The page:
Thursday, April 9, 2009

Your junk might be someone elses treasure....

There are times when I’m a little slow keeping up with the rest of the world. I’ve heard about recycling cell phones but to be honest I didn’t give it a second thought. I currently have several old cell phones resting in my kitchen junk drawer. They’re in good company with all sorts of odds and ends like loose elastic bands, odd pens, random yard sale stickers and give-away cork screws from a food show. All of which are entangled with old curling ribbon awaiting their final resting place, the trash.

This morning I opened up a piece of mail from a company I regularly do business with. Enclosed with the correspondence was a postage paid envelope for “Cell Phones for Soldiers”. Curious, I took the time to Google the organization.

Cell Phones for Soldiers was the brain child of 13-year-old Brittany Bergquist and her then 12-year-old brother Robbie. The goal of their charity is to help soldiers serving overseas call home. The charity began when the children heard a news report about a local soldier who was charged a large amount of money on his phone bill for calling home. The kids raised money to help the soldier by emptying their piggy bank, getting snack money from their friends at school. They raised $21.00 and went to a local bank to open an account. The bank was so impressed by their efforts they kicked in $500.00.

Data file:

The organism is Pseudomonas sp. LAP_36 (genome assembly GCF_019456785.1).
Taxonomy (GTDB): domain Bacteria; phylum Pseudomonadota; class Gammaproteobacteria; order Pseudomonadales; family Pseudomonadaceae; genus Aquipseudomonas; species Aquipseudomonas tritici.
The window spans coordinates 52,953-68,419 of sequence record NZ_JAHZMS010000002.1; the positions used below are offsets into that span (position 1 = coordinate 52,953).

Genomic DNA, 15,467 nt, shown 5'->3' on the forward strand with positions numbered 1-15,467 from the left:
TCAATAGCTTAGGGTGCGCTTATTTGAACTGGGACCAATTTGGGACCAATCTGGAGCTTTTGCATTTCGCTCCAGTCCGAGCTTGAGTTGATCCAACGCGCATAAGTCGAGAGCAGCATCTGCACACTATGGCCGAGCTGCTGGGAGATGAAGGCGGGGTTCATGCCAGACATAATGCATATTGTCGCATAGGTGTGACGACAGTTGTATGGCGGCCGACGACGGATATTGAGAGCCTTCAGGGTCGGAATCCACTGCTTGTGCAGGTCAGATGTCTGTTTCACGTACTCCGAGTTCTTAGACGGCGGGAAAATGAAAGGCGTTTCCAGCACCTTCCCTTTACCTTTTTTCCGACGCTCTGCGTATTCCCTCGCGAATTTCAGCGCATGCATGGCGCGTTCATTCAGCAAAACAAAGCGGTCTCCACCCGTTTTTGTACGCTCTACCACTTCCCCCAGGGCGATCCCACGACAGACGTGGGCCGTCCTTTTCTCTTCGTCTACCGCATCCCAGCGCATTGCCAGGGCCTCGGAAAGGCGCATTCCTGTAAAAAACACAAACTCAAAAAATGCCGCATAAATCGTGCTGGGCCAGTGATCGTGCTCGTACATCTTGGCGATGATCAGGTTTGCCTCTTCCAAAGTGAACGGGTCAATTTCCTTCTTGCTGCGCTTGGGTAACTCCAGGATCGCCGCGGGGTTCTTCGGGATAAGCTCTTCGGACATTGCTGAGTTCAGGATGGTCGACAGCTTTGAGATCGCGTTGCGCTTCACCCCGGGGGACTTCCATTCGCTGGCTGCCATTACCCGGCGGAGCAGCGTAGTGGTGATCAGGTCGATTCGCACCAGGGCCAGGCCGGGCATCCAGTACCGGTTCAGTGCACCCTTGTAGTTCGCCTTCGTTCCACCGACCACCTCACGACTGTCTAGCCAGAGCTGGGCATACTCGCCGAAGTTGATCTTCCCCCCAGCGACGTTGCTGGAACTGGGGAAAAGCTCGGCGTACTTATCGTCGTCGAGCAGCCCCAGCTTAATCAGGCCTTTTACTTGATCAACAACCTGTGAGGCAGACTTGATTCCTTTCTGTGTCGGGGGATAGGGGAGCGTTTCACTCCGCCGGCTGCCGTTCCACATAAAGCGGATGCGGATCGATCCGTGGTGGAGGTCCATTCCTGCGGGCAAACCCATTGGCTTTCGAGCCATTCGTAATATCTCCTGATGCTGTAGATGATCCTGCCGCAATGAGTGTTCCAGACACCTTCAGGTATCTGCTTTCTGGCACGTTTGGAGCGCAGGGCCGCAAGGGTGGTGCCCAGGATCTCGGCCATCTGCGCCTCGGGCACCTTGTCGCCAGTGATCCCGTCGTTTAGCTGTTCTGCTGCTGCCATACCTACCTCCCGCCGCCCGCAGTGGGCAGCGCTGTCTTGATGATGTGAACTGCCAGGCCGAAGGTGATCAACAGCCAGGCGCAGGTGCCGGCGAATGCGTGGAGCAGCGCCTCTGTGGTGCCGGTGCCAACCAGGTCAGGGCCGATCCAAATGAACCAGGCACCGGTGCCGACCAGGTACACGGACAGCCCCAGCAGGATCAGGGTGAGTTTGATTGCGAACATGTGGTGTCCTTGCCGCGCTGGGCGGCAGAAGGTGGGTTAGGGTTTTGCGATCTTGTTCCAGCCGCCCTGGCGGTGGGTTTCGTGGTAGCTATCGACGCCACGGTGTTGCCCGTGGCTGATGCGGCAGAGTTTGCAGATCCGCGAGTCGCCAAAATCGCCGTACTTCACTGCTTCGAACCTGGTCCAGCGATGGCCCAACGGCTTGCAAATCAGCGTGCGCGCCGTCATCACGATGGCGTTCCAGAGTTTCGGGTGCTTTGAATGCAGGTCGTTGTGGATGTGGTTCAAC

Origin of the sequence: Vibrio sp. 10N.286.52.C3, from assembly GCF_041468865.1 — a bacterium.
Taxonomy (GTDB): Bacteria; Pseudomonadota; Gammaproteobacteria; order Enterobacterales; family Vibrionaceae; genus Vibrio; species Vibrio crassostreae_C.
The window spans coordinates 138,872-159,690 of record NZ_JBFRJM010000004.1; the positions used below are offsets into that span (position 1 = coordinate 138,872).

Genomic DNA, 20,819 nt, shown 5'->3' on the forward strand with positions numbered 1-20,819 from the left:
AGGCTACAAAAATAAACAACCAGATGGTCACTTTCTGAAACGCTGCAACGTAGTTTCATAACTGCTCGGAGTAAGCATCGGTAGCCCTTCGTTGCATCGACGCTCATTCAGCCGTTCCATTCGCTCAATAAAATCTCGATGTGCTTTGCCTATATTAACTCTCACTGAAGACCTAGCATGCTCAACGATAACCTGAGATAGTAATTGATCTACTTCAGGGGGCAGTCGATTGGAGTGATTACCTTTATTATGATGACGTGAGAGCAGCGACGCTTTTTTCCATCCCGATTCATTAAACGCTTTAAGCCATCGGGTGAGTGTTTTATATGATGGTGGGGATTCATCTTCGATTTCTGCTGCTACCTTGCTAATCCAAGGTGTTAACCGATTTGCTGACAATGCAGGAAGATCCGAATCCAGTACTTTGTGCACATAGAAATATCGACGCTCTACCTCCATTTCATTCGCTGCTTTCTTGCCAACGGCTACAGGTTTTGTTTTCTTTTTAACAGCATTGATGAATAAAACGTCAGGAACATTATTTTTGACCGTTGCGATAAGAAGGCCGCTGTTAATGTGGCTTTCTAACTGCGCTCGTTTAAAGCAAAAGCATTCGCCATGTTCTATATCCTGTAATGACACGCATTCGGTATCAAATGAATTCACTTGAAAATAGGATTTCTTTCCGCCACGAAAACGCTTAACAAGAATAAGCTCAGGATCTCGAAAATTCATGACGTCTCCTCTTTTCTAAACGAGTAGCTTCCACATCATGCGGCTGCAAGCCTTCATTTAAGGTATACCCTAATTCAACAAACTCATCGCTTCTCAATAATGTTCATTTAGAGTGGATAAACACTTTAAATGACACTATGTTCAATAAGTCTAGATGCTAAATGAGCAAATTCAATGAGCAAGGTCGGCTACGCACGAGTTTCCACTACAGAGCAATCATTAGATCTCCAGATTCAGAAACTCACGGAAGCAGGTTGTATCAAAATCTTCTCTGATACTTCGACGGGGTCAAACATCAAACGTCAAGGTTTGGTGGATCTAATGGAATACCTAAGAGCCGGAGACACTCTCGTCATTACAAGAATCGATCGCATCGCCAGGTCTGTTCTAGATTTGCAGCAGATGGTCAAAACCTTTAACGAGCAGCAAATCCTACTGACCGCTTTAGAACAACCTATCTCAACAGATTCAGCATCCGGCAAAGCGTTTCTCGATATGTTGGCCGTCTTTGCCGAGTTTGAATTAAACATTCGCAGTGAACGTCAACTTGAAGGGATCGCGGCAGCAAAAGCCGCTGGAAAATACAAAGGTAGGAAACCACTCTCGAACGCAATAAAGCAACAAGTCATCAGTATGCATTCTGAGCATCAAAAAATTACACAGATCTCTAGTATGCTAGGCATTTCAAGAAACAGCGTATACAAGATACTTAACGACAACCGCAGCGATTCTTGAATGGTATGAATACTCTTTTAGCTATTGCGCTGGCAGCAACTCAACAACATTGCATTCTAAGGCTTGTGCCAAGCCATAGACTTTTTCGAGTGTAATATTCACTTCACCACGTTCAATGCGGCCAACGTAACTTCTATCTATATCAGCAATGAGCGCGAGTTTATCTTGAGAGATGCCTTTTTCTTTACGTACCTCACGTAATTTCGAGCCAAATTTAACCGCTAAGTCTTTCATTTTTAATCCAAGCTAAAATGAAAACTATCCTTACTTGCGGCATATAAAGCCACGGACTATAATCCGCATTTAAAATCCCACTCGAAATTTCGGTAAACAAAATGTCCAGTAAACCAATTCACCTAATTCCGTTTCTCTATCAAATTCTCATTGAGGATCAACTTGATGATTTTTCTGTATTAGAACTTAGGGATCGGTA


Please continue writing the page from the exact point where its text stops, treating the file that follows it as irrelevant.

A few years older the siblings are now raising funds to provide as many soldiers as possible with prepaid calling cards. Cell Phones for Soldiers are collecting both donations and old cell phones to recycle. The ultimate goal of Cell Phones for Soldiers is to provide banks of satellite and video phones. Cell Phones for Soldiers have distributed thousands of calling cards to soldiers in Iraq, Kuwait, Afghanistan and and elsewhere.

Its time to dig through your favorite junk spot and pull out your discarded cell phones. This afternoon I slipped mine into the handy envelope provided and sent them on there way.

* photo of 1st Sgt. Devon A. Holson and company with their pre-paid calling cards

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